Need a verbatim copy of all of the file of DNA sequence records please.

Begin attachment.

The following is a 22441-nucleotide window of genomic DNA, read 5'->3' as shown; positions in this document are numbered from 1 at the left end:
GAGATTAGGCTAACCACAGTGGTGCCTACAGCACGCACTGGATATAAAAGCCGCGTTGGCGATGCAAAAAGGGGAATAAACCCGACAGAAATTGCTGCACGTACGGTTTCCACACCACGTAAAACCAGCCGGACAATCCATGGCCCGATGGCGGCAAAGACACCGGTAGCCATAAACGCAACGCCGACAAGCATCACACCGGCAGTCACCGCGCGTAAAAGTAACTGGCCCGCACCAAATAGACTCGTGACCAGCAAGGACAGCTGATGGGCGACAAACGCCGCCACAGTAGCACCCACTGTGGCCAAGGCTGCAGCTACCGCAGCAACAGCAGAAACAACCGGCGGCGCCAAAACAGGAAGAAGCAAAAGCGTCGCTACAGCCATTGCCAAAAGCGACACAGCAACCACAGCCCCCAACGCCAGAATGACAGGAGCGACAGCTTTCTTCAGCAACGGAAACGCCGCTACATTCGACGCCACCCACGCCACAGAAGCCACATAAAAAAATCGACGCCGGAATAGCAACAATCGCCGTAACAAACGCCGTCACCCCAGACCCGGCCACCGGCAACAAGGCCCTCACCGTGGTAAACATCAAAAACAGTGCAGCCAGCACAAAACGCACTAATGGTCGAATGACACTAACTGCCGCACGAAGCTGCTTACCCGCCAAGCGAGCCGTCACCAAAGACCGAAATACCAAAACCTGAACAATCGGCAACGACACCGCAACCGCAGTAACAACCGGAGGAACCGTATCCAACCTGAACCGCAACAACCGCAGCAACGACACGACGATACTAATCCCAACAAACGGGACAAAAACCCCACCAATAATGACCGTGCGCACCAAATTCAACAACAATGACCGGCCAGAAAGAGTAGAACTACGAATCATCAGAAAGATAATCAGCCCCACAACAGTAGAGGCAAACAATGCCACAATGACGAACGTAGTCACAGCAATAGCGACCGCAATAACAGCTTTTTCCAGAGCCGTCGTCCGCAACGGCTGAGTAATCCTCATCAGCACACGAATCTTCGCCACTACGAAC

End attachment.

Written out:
The following is a 22441-nucleotide window of genomic DNA, read 5'->3' as shown; positions in this document are numbered from 1 at the left end:
GAGATTAGGCTAACCACAGTGGTGCCTACAGCACGCACTGGATATAAAAGCCGCGTTGGCGATGCAAAAAGGGGAATAAACCCGACAGAAATTGCTGCACGTACGGTTTCCACACCACGTAAAACCAGCCGGACAATCCATGGCCCGATGGCGGCAAAGACACCGGTAGCCATAAACGCAACGCCGACAAGCATCACACCGGCAGTCACCGCGCGTAAAAGTAACTGGCCCGCACCAAATAGACTCGTGACCAGCAAGGACAGCTGATGGGCGACAAACGCCGCCACAGTAGCACCCACTGTGGCCAAGGCTGCAGCTACCGCAGCAACAGCAGAAACAACCGGCGGCGCCAAAACAGGAAGAAGCAAAAGCGTCGCTACAGCCATTGCCAAAAGCGACACAGCAACCACAGCCCCCAACGCCAGAATGACAGGAGCGACAGCTTTCTTCAGCAACGGAAACGCCGCTACATTCGACGCCACCCACGCCACAGAAGCCACATAAAAAAATCGACGCCGGAATAGCAACAATCGCCGTAACAAACGCCGTCACCCCAGACCCGGCCACCGGCAACAAGGCCCTCACCGTGGTAAACATCAAAAACAGTGCAGCCAGCACAAAACGCACTAATGGTCGAATGACACTAACTGCCGCACGAAGCTGCTTACCCGCCAAGCGAGCCGTCACCAAAGACCGAAATACCAAAACCTGAACAATCGGCAACGACACCGCAACCGCAGTAACAACCGGAGGAACCGTATCCAACCTGAACCGCAACAACCGCAGCAACGACACGACGATACTAATCCCAACAAACGGGACAAAAACCCCACCAATAATGACCGTGCGCACCAAATTCAACAACAATGACCGGCCAGAAAGAGTAGAACTACGAATCATCAGAAAGATAATCAGCCCCACAACAGTAGAGGCAAACAATGCCACAATGACGAACGTAGTCACAGCAATAGCGACCGCAATAACAGCTTTTTCCAGAGCCGTCGTCCGCAACGGCTGAGTAATCCTCATCAGCACACGAATCTTCGCCACTACGAAC